Trying to be relevant, but what in terms is relevant? My comedy club owner is big on relevant comedy, but he doesn’t explain what it is. There’s this type of comedy you watch where it just seems like 80s or 90s comedy. Martin Lawrence came in once for a few months. And he was just like, the jokes he was making, he could make OK jokes. But he was doing 90s comedy, the type of gay jokes he was making. Or I wanted to pull him aside and be like, dude, everybody in this crowd thinks gay is OK. You live in Los Angeles, and these are 26-year-olds. There’s nobody here that has the same view of you as you. And you’re not justifying your opinions. You’re just using gay as a punch line. And that could work in the 90s, but that can’t work now. That’s kind of an irrelevant style of comedy. So things like that. But I wouldn’t worry about it too much. You just do what you want to do. My friend David said this, that everybody who starts comedy ends up just trying to do an impression of a comedian. That’s all we do. And that’s what I was. I was doing Monica Lewinsky jokes. That’s what I’d seen on TV the last few years, doing those jokes. So I felt like that’s what I should do too. But eventually, you’ll drop that and start doing the jokes that you want to do. And that’ll be relevant. If it’s anything from your life that you really want to express on stage, one of the best things that helped me with my comedy was I dated this artist. And when she would go into a painting, she would talk about it in terms of what she wanted to express. And then she would use her technical skills to express that. She was really good at drawing fur and hair. She could do that really, really well. And whatever she wanted to express about, I think one of her whole series of something was about these masks that women have to wear in life to pretend to be a different thing. And then she just drew all these people with half masks and witches underneath it and over that. And she was expressing. But she had in mind already, what do I want to tell people? And it’s that, that women are forced to wear masks. And humans in general too. There’s some non-women too. If you go into it with that, then any of your comedy will be justified by what you’ve said. Because you’re like, I just want to share this. And then you will get better at it over time. You will learn how to express it better as your technical skills get better. The reason I ask is my comedy, or the owner of our comedy club, literally yanked me off stage because I told a story about when I was 16, I got a Ouija board for my birthday. He’s like, that’s not relevant. And then he literally pulled me off physically off stage. OK. There’s going to be a lot of situations like that where some person tells you you’re wrong. One, it goes back to that’s just some dude. But there’s also on the other side of that guy might know more than you do. And you don’t want to look at yourself as having done something badly. I don’t know about the Ouija board. But I told Renazesu when he started, he used to have a joke about being in a locker room and having guys’ dicks out. People just old men have their dicks out all the time. And it’s just like, I know when you go to a locker room for the first time, you feel like, what the fuck? Why are all these old men with their dicks out? Why don’t they just put underwear on? And so everyone has that thought. But the problem is that everyone who’s been to a locker room has the same bits, has the same like their dicks are right here. And I told him, dude, that joke is hacky. I know it’s your own experience. But everyone’s done it. And your first instinct is to go, shut up. You don’t know. I’m good. That Ouija board thing was good. But if you stop and take yourself out of it and say, well, let’s just imagine what he said. Could it be true? And why could it be true? And what can I learn from it if it was true? Now, if you really look at that with an open mind, I don’t know the joke. I don’t know what he’s talking about. If you really look at it from an open mind and you say, no, I really think that guy might just have a problem with Ouija boards or something like that, then you could say, OK, I can move on with him. People need to just keep going and not have to worry about what he’s saying. I think I’m on the right path. But really look. Maybe he was right. Maybe it is hacky. In what ways is it hacky? In what ways can I change that? Don’t worry about who the messenger is. If the message is fine, it’s fine. If Boonshaka Locker gives you a tag line and it works, then really what’s the difference where it comes from? You know what I mean? Obviously, you’re less likely to listen to what he says. But the message is the message. That’s what matters. What, Josh?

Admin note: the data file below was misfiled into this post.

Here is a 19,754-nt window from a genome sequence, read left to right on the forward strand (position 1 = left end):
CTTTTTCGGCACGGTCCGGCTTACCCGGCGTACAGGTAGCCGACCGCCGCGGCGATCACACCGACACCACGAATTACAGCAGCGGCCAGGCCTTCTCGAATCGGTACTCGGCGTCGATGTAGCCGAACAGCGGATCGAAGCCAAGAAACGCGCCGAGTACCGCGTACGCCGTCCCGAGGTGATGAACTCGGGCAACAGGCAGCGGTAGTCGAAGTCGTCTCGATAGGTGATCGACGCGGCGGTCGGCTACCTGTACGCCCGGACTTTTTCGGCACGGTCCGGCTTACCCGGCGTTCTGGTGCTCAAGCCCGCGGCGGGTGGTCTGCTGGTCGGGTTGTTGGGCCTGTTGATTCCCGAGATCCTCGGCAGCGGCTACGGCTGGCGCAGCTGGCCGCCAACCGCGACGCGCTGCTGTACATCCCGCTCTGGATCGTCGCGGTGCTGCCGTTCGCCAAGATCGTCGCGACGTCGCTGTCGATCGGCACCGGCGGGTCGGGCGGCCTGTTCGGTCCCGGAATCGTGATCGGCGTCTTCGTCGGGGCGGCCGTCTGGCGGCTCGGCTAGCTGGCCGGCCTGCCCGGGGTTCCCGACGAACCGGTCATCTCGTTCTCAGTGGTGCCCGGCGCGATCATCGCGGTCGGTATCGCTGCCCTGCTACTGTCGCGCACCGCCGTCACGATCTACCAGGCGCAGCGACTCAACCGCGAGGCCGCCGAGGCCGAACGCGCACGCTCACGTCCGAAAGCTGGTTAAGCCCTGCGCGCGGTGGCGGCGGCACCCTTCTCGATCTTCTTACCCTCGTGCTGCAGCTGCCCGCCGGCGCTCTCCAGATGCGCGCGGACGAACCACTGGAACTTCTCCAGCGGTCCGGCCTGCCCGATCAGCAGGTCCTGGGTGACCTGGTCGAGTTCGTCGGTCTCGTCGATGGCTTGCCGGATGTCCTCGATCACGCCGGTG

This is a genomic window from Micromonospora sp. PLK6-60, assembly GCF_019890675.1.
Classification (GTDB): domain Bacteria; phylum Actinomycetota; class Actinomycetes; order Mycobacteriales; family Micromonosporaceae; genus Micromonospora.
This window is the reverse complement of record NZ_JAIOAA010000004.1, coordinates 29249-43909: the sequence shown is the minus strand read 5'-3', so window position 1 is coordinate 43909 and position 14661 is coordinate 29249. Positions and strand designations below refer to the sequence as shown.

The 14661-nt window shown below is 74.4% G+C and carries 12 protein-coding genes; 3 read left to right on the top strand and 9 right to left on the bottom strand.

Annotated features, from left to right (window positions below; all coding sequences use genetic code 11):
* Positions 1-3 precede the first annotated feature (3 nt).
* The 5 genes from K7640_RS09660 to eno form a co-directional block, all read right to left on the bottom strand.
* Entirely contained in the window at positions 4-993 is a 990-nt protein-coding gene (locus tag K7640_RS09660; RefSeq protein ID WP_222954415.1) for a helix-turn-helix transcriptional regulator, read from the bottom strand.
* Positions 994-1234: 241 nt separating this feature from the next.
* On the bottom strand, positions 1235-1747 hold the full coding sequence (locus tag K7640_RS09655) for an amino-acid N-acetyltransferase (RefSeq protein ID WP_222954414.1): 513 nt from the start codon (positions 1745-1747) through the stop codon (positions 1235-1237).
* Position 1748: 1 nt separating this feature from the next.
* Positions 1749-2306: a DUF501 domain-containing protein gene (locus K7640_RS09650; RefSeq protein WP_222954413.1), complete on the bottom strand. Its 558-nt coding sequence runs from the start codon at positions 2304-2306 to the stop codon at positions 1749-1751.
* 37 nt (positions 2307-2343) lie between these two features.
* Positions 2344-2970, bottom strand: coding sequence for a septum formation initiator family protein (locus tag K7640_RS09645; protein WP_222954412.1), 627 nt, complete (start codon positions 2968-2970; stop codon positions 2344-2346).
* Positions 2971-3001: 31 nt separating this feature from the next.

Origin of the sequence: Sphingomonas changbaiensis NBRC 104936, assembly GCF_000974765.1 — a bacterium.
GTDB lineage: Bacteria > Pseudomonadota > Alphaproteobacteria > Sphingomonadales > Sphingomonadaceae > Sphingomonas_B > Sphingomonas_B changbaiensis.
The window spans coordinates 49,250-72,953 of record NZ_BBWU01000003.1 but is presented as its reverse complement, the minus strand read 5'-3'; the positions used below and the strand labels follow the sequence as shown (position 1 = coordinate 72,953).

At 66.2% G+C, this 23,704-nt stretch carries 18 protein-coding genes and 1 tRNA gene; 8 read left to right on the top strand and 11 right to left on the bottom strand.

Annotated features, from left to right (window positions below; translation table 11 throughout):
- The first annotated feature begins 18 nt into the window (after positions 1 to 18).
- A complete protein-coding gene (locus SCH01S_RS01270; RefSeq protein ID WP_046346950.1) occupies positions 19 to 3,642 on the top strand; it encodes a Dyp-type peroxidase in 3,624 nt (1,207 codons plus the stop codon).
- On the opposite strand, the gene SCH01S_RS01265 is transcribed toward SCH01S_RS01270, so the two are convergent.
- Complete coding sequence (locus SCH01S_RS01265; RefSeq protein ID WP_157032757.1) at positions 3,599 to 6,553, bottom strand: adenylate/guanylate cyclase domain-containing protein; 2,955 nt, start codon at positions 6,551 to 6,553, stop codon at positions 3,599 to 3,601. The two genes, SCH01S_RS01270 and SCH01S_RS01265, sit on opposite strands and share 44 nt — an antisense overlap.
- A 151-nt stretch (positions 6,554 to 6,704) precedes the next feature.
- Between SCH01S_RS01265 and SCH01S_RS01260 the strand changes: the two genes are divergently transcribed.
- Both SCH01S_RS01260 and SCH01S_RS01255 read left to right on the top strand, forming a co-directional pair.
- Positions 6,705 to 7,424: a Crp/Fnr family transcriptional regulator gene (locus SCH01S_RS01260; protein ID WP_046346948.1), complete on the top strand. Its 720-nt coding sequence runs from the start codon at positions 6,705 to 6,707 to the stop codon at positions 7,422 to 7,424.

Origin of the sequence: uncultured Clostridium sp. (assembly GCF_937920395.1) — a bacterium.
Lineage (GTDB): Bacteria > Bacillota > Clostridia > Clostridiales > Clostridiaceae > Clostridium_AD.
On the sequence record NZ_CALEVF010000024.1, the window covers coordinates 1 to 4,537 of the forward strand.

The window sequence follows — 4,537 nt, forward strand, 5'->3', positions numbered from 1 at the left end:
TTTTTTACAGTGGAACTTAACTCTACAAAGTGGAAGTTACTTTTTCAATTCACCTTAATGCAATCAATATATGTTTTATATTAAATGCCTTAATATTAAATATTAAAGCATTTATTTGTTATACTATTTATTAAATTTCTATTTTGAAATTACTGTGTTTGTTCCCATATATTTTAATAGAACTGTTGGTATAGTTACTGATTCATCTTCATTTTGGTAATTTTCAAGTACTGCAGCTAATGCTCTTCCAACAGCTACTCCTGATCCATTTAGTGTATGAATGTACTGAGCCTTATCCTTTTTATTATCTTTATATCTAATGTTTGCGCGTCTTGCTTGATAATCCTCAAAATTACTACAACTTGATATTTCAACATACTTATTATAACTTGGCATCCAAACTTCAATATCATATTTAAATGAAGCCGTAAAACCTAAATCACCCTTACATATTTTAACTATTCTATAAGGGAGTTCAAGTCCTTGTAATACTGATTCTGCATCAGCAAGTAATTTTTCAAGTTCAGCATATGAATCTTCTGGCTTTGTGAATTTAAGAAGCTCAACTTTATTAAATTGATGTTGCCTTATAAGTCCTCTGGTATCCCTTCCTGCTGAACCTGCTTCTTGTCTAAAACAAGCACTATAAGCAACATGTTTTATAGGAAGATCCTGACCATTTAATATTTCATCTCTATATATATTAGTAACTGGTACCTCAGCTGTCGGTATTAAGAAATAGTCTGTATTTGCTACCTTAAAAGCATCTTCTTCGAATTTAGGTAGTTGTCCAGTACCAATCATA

What do you think about a gimmick like, for example, my voice?